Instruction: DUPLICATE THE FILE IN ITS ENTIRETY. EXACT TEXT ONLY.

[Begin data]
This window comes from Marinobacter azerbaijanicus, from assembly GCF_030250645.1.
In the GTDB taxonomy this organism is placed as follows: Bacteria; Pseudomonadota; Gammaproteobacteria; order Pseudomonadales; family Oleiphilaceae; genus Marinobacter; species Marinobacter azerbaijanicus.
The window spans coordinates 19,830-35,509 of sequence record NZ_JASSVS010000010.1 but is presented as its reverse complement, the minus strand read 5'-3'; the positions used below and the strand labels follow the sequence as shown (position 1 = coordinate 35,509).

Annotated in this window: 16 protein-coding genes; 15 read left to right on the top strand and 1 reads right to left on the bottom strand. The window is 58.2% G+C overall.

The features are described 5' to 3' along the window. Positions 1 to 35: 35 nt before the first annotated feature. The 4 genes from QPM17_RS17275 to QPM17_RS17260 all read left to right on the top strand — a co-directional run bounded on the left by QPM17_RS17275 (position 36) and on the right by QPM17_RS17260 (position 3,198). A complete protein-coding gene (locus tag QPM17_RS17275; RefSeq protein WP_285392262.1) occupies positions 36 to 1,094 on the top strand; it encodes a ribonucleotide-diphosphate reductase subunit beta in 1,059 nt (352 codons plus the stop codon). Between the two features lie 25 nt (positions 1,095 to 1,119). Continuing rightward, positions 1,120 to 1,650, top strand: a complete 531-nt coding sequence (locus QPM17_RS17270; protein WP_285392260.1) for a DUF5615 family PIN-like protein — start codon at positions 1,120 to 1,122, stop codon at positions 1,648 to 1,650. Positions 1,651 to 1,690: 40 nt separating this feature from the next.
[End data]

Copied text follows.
This window comes from Marinobacter azerbaijanicus, from assembly GCF_030250645.1.
In the GTDB taxonomy this organism is placed as follows: Bacteria; Pseudomonadota; Gammaproteobacteria; order Pseudomonadales; family Oleiphilaceae; genus Marinobacter; species Marinobacter azerbaijanicus.
The window spans coordinates 19,830-35,509 of sequence record NZ_JASSVS010000010.1 but is presented as its reverse complement, the minus strand read 5'-3'; the positions used below and the strand labels follow the sequence as shown (position 1 = coordinate 35,509).

Annotated in this window: 16 protein-coding genes; 15 read left to right on the top strand and 1 reads right to left on the bottom strand. The window is 58.2% G+C overall.

The features are described 5' to 3' along the window. Positions 1 to 35: 35 nt before the first annotated feature. The 4 genes from QPM17_RS17275 to QPM17_RS17260 all read left to right on the top strand — a co-directional run bounded on the left by QPM17_RS17275 (position 36) and on the right by QPM17_RS17260 (position 3,198). A complete protein-coding gene (locus tag QPM17_RS17275; RefSeq protein WP_285392262.1) occupies positions 36 to 1,094 on the top strand; it encodes a ribonucleotide-diphosphate reductase subunit beta in 1,059 nt (352 codons plus the stop codon). Between the two features lie 25 nt (positions 1,095 to 1,119). Continuing rightward, positions 1,120 to 1,650, top strand: a complete 531-nt coding sequence (locus QPM17_RS17270; protein WP_285392260.1) for a DUF5615 family PIN-like protein — start codon at positions 1,120 to 1,122, stop codon at positions 1,648 to 1,650. Positions 1,651 to 1,690: 40 nt separating this feature from the next.